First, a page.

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Can Acupuncture Help Pets with Painful Conditions?

This article describes how acupuncture treatments helped my dog and horse, each of whom had arthritis. It also describes the calming effect of acupuncture. The end of the article contains links to two acupuncture organizations, to help pet stewards find a certified veterinary acupuncture professional in their area.

Yellow Lab licking a man's face
Charlie and Dan (©D. Antolec)

Long ago we adopted Charlie, a two-year old yellow Labrador. Charlie was athletic and playful, enjoying chasing balls and Frisbees and playing tug with me. By his 10th birthday he began slowing down and we adopted Jake, an adolescent black Labrador. They bonded and played together, but Charlie slowed down again as arthritis developed in all four legs.

Our veterinarian prescribed pain medication which initially helped, but as the arthritis developed we had to keep increasing the dosage. We did not know of any other option and kept medicating him until he was 13 years and nine months old. I feel bad that the last six months of his life must have been too painful, but he hid it well.

Acupuncture for Dogs

photo (head shot) of a black Lab
Jake (©D. Antolec)

We adopted Buddha and Gandhi, both young black Labs and Jake had playful companions again. When Jake was about 11 years old, he had trouble standing up, releasing urine as he struggled. Our veterinarian discovered arthritis at two spots on the base of his spine. We worried that his days were short and did not want to repeat the mistakes we made with Charlie.

Our veterinarian recommended that we work with a colleague who practiced acupuncture for dogs. Jake was terribly stressed during veterinary visits, pacing, drooling, trembling and shedding his coat. I wondered how he would accept the acupuncture needles.

Dr. Andrea Lanphear began each of Jake’s treatments with a calming massage along his spine, and a single needle placed at the top of his skull. Jake immediately calmed down and fell asleep on the floor for the entire hour. In just a couple of hours after his treatment, Jake was romping and playing with Buddha and Gandhi in the horse paddock. Thanks to a schedule of acupuncture treatments every eight weeks, Jake enjoyed a happy and comfortable life until the age of 15 years and nine months. The average lifespan of black Labradors is 12 and one-half years and I credit acupuncture with the bonus that he enjoyed.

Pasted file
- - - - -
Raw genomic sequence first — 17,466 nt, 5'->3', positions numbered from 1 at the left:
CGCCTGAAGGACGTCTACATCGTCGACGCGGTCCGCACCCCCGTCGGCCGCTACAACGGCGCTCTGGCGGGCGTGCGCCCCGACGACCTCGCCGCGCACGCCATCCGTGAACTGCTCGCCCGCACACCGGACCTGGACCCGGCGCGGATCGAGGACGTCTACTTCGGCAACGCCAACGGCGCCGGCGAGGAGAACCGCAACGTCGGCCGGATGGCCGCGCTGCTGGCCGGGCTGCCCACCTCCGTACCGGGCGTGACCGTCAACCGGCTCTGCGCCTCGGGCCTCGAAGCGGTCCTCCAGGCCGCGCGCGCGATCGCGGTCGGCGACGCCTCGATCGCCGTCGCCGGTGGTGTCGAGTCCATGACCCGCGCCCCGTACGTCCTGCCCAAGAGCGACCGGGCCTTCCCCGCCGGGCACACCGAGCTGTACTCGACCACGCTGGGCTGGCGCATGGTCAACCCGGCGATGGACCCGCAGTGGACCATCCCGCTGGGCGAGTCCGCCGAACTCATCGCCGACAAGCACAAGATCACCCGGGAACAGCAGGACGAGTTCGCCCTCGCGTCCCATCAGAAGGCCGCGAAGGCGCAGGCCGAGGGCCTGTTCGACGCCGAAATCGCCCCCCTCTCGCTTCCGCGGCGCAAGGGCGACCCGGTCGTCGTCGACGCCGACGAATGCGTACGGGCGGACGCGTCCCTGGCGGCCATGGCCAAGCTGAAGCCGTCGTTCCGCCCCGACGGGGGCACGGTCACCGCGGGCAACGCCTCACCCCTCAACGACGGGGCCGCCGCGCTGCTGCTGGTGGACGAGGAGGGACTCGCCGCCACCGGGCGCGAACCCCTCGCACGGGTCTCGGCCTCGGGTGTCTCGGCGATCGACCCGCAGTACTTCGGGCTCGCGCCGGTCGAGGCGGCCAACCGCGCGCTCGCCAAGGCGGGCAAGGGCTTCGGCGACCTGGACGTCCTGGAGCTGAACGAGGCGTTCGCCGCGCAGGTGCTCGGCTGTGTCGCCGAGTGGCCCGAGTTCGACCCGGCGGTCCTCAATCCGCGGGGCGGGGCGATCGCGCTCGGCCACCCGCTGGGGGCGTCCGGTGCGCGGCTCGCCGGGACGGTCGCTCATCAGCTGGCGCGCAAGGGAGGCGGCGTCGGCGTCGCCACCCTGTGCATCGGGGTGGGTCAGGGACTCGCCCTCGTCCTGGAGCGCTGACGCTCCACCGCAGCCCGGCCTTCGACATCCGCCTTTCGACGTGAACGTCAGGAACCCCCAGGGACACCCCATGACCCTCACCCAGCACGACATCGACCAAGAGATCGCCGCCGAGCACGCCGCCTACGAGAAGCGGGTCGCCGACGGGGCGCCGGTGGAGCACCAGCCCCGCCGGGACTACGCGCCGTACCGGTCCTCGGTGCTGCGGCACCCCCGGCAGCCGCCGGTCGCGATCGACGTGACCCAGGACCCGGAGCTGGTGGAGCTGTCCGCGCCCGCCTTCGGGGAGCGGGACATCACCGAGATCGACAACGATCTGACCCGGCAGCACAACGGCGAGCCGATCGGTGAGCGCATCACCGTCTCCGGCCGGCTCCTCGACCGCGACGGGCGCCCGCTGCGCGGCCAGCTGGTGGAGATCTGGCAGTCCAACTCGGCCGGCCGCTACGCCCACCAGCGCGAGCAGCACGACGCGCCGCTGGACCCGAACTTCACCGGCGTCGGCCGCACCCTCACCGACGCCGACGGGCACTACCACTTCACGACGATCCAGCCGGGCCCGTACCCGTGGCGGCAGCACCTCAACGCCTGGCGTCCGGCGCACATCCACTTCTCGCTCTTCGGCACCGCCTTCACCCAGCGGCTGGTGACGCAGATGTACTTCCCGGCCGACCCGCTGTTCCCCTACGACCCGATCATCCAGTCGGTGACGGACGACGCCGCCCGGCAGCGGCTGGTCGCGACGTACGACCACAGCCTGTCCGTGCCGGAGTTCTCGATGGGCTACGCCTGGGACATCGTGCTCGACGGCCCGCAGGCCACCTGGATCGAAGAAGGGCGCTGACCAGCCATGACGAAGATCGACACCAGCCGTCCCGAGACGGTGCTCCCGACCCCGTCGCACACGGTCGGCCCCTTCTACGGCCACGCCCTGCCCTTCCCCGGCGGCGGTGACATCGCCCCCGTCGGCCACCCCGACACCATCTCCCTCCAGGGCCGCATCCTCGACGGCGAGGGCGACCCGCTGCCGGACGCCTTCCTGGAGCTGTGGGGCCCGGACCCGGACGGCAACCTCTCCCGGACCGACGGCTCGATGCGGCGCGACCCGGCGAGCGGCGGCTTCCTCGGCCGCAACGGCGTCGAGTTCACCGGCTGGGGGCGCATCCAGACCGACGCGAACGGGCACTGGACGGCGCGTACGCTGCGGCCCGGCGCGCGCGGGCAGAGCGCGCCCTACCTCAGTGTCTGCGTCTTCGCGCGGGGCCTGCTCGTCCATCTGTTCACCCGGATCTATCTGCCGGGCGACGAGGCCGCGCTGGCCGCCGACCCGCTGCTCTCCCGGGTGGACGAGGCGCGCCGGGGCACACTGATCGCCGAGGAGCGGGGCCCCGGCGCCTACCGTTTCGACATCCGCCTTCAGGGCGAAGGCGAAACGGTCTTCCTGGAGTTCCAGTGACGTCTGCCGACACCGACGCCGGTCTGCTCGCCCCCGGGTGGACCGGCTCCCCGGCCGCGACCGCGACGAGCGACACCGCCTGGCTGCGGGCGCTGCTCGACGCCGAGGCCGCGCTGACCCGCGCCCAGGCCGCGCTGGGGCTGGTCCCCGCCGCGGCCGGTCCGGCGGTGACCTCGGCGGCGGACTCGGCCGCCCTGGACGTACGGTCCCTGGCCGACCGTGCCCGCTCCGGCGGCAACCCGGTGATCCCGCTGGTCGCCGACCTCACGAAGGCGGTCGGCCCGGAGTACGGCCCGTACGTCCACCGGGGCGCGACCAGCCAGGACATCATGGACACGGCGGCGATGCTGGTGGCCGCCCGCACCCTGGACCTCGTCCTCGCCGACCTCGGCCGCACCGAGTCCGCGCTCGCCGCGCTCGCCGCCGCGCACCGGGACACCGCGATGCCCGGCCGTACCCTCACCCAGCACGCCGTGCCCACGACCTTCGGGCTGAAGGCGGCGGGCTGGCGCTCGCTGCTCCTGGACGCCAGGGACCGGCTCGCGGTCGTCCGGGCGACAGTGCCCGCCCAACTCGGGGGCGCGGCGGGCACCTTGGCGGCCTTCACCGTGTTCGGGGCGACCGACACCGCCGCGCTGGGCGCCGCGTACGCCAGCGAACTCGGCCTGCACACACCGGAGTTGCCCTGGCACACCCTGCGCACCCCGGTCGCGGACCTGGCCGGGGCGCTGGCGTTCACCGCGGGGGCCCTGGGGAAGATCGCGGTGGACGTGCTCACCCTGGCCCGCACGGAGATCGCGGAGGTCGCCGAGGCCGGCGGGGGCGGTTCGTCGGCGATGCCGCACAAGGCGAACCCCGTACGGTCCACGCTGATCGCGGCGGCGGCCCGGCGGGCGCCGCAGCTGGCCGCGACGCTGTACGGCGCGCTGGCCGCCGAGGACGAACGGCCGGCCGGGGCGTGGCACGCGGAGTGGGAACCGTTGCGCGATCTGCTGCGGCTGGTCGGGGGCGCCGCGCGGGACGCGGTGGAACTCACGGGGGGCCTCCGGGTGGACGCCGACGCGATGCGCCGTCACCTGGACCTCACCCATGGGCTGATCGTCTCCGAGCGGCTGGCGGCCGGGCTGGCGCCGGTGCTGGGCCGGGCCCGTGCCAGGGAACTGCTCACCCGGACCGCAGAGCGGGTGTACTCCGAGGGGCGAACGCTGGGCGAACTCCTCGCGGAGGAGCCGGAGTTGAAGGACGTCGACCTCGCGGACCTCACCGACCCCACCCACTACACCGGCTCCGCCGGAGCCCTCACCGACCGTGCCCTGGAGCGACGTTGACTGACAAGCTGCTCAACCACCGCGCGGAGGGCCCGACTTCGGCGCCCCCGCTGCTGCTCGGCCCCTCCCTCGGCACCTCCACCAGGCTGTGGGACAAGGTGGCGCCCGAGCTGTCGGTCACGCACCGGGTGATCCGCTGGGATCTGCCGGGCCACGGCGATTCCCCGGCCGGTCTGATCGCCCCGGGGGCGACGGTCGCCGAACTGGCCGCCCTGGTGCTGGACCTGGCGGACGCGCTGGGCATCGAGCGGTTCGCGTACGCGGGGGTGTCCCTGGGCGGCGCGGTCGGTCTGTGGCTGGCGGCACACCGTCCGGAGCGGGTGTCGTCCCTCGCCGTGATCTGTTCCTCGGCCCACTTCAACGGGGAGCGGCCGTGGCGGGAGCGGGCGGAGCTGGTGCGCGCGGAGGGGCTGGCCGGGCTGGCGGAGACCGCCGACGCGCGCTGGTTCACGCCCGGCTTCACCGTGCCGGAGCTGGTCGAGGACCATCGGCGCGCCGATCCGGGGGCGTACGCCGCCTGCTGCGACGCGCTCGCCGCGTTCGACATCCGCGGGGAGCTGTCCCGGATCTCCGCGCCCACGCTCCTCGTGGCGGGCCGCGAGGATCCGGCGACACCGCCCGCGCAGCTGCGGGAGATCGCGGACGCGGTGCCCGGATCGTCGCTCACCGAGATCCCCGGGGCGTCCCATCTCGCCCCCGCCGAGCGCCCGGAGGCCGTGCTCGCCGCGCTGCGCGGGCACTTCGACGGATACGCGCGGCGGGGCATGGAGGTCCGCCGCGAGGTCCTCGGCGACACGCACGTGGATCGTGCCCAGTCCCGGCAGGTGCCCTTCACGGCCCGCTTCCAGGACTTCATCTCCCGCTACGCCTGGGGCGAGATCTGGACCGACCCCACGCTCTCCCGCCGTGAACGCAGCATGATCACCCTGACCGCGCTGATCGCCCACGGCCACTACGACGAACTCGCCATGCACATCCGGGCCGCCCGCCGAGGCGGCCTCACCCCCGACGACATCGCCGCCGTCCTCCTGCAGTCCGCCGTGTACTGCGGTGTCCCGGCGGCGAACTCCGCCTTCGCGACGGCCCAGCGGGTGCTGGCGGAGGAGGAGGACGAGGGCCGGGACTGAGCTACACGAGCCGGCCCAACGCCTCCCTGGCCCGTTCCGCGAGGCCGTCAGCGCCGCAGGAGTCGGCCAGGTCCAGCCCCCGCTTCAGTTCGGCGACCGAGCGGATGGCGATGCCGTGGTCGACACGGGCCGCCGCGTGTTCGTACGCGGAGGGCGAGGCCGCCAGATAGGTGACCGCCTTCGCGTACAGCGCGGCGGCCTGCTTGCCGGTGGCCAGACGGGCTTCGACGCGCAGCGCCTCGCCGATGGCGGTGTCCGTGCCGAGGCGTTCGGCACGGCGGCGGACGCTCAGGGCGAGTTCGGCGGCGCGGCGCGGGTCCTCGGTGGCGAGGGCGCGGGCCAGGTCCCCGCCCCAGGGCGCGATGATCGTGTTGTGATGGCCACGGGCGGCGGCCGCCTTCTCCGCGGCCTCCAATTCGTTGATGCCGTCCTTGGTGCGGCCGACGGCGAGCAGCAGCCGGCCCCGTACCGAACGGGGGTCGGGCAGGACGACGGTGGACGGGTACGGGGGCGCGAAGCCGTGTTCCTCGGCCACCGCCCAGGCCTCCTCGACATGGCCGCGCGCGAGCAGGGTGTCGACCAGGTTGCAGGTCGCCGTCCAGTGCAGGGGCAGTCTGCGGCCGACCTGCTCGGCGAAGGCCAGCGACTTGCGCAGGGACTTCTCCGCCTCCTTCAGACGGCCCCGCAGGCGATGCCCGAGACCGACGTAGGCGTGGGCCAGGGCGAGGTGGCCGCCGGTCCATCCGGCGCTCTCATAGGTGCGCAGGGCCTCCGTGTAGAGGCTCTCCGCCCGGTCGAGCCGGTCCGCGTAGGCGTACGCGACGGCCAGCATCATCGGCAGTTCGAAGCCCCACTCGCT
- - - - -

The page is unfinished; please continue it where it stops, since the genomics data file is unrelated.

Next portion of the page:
Equine Acupuncture

A man kissing a horse's face
Fancy and Dan (©D. Antolec)

Fancy, our American Paint horse, was a companion to Jake when we brought her into our life at 12 years of age. Now she is 30 years old and has arthritis in one knee. Our equine veterinarian prescribed a daily pain medication, which has helped. She is on the minimum dosage but may require a higher dosage as the arthritis progresses, and that poses a health risk.

Recently I learned of a veterinarian who is providing acupuncture treatments to the program horses at Three Gaits therapeutic riding center where my wife and I volunteered for many years. I reached out to Dr. Laurie Peek and a few days later Fancy received her first treatment.

As with Jake, Fancy immediately relaxed and showed increased function within an hour or so. In the days that followed she knickered when I visited the barn and came trotting across the pasture to greet me. With additional acupuncture treatments, her mobility has improved and she no longer limps, as our farrier and equine veterinarian have noted. I even watched her joyfully rolling on her back like a dog on several occasions, showing no difficulty in rising to her feet. Weighing 1,100 pounds, that is an impressive sight to behold!

The Benefits of Acupuncture

In the practice of Traditional Chinese Medicine, acupuncture has been used for thousands of years to treat and prevent all manner of health issues. It is particularly beneficial in reducing pain.

In her Whole Dog Journal article, “Acupuncture for Dogs” Dr. Jennifer Bailey explains…

“There is ample evidence, however, that the body responds in observable ways to the stimulation of acupoints; there is a release of endorphins and endogenous opioids that can have an analgesic (pain-relieving) effect. Blood flow to the area around the acupoints increases, bringing anti-inflammatory mediators (known as cytokines) to the region. This reduces inflammation and promotes healing.”

What I observed with Jake and Fancy is the calming effect of acupuncture, especially considering Jake’s high anxiety at veterinary clinics. This makes me wonder if it could be a viable treatment for anxiety conditions in pets as well. You may ask a certified veterinary acupuncturist whether acupuncture can help with these conditions, in conjunction with behavior modification.

How to Find a Certified Veterinary Acupuncturist (CVA)

You may ask your family veterinarian for a referral, and these are two additional resources:

  • International Veterinary Acupuncture Society maintains a directory of certified veterinary acupuncturists here.
  • American Academy of Veterinary Acupuncture maintains a directory here.

About the Author

Dan during a training session with his canine student Jackson (a large black, white and brown dog)Daniel H. Antolec, PCT-A, CCBC-KA, CPDT-KA began teaching dogs in 2011 and founded Happy Buddha Dog Training. He teaches dogs in a way that makes it fun for pet stewards and pets alike.


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